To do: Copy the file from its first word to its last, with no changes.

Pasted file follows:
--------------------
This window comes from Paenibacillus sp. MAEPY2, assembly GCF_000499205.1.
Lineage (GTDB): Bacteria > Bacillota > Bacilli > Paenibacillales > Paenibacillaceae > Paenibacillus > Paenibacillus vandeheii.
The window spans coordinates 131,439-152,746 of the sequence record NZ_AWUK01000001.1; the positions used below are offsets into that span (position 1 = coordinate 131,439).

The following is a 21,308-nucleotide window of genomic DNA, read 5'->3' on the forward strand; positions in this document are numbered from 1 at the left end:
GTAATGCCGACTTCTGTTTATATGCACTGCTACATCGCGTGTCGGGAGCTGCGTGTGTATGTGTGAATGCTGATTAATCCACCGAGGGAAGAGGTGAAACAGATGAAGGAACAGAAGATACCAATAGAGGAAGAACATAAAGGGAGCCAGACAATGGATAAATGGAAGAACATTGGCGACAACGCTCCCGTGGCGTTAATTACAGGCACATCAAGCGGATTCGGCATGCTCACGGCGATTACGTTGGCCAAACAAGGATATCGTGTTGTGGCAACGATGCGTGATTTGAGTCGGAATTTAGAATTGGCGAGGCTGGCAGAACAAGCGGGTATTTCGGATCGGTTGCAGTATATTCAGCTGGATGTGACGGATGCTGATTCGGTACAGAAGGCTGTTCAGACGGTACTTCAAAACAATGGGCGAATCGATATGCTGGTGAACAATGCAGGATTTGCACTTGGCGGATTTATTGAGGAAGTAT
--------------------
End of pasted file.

This window comes from Paenibacillus sp. MAEPY2, assembly GCF_000499205.1.
Lineage (GTDB): Bacteria > Bacillota > Bacilli > Paenibacillales > Paenibacillaceae > Paenibacillus > Paenibacillus vandeheii.
The window spans coordinates 131,439-152,746 of the sequence record NZ_AWUK01000001.1; the positions used below are offsets into that span (position 1 = coordinate 131,439).

The following is a 21,308-nucleotide window of genomic DNA, read 5'->3' on the forward strand; positions in this document are numbered from 1 at the left end:
GTAATGCCGACTTCTGTTTATATGCACTGCTACATCGCGTGTCGGGAGCTGCGTGTGTATGTGTGAATGCTGATTAATCCACCGAGGGAAGAGGTGAAACAGATGAAGGAACAGAAGATACCAATAGAGGAAGAACATAAAGGGAGCCAGACAATGGATAAATGGAAGAACATTGGCGACAACGCTCCCGTGGCGTTAATTACAGGCACATCAAGCGGATTCGGCATGCTCACGGCGATTACGTTGGCCAAACAAGGATATCGTGTTGTGGCAACGATGCGTGATTTGAGTCGGAATTTAGAATTGGCGAGGCTGGCAGAACAAGCGGGTATTTCGGATCGGTTGCAGTATATTCAGCTGGATGTGACGGATGCTGATTCGGTACAGAAGGCTGTTCAGACGGTACTTCAAAACAATGGGCGAATCGATATGCTGGTGAACAATGCAGGATTTGCACTTGGCGGATTTATTGAGGAAGTAT